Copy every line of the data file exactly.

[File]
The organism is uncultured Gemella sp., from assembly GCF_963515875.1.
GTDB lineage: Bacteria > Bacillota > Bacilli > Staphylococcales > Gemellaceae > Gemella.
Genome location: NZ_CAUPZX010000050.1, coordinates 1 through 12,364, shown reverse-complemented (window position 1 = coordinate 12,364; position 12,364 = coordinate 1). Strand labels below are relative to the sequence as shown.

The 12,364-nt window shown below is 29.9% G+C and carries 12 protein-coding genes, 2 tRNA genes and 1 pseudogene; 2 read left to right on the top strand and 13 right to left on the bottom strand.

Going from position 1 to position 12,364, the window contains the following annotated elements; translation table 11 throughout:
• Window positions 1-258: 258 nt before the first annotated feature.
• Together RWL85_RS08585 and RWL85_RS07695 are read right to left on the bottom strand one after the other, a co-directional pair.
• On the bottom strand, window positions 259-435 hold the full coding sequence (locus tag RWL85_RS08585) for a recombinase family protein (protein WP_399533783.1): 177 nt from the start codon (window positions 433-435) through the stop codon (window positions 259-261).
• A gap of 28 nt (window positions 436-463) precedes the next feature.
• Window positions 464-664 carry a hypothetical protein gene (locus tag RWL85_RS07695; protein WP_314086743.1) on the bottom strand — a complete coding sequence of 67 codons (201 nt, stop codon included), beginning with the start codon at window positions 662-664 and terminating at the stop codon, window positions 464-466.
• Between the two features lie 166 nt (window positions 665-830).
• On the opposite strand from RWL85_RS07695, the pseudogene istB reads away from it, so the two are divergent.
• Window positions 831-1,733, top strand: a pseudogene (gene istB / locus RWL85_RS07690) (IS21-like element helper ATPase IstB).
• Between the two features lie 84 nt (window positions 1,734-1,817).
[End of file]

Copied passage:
The organism is uncultured Gemella sp., from assembly GCF_963515875.1.
GTDB lineage: Bacteria > Bacillota > Bacilli > Staphylococcales > Gemellaceae > Gemella.
Genome location: NZ_CAUPZX010000050.1, coordinates 1 through 12,364, shown reverse-complemented (window position 1 = coordinate 12,364; position 12,364 = coordinate 1). Strand labels below are relative to the sequence as shown.

The 12,364-nt window shown below is 29.9% G+C and carries 12 protein-coding genes, 2 tRNA genes and 1 pseudogene; 2 read left to right on the top strand and 13 right to left on the bottom strand.

Going from position 1 to position 12,364, the window contains the following annotated elements; translation table 11 throughout:
• Window positions 1-258: 258 nt before the first annotated feature.
• Together RWL85_RS08585 and RWL85_RS07695 are read right to left on the bottom strand one after the other, a co-directional pair.
• On the bottom strand, window positions 259-435 hold the full coding sequence (locus tag RWL85_RS08585) for a recombinase family protein (protein WP_399533783.1): 177 nt from the start codon (window positions 433-435) through the stop codon (window positions 259-261).
• A gap of 28 nt (window positions 436-463) precedes the next feature.
• Window positions 464-664 carry a hypothetical protein gene (locus tag RWL85_RS07695; protein WP_314086743.1) on the bottom strand — a complete coding sequence of 67 codons (201 nt, stop codon included), beginning with the start codon at window positions 662-664 and terminating at the stop codon, window positions 464-466.
• Between the two features lie 166 nt (window positions 665-830).
• On the opposite strand from RWL85_RS07695, the pseudogene istB reads away from it, so the two are divergent.
• Window positions 831-1,733, top strand: a pseudogene (gene istB / locus RWL85_RS07690) (IS21-like element helper ATPase IstB).
• Between the two features lie 84 nt (window positions 1,734-1,817).